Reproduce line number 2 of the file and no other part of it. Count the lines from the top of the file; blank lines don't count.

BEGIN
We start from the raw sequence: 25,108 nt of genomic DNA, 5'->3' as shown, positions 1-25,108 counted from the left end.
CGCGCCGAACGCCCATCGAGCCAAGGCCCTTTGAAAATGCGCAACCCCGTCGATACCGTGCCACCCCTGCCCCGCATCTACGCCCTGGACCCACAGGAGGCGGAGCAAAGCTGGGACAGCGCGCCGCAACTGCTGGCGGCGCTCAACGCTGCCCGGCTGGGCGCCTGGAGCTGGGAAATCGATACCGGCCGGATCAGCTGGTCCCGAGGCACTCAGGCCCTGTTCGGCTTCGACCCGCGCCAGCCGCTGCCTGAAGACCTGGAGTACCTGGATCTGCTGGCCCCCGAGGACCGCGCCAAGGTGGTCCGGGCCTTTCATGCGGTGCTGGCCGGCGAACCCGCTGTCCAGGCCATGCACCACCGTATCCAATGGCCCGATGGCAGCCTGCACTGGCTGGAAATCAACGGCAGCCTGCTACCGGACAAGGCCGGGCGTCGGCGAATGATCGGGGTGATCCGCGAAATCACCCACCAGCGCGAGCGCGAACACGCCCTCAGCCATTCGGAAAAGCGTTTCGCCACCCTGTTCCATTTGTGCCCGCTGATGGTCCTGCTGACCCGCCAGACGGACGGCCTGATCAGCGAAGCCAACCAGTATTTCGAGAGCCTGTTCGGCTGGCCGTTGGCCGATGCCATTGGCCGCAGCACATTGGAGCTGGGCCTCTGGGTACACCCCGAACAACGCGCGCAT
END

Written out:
CGCGCCGAACGCCCATCGAGCCAAGGCCCTTTGAAAATGCGCAACCCCGTCGATACCGTGCCACCCCTGCCCCGCATCTACGCCCTGGACCCACAGGAGGCGGAGCAAAGCTGGGACAGCGCGCCGCAACTGCTGGCGGCGCTCAACGCTGCCCGGCTGGGCGCCTGGAGCTGGGAAATCGATACCGGCCGGATCAGCTGGTCCCGAGGCACTCAGGCCCTGTTCGGCTTCGACCCGCGCCAGCCGCTGCCTGAAGACCTGGAGTACCTGGATCTGCTGGCCCCCGAGGACCGCGCCAAGGTGGTCCGGGCCTTTCATGCGGTGCTGGCCGGCGAACCCGCTGTCCAGGCCATGCACCACCGTATCCAATGGCCCGATGGCAGCCTGCACTGGCTGGAAATCAACGGCAGCCTGCTACCGGACAAGGCCGGGCGTCGGCGAATGATCGGGGTGATCCGCGAAATCACCCACCAGCGCGAGCGCGAACACGCCCTCAGCCATTCGGAAAAGCGTTTCGCCACCCTGTTCCATTTGTGCCCGCTGATGGTCCTGCTGACCCGCCAGACGGACGGCCTGATCAGCGAAGCCAACCAGTATTTCGAGAGCCTGTTCGGCTGGCCGTTGGCCGATGCCATTGGCCGCAGCACATTGGAGCTGGGCCTCTGGGTACACCCCGAACAACGCGCGCAT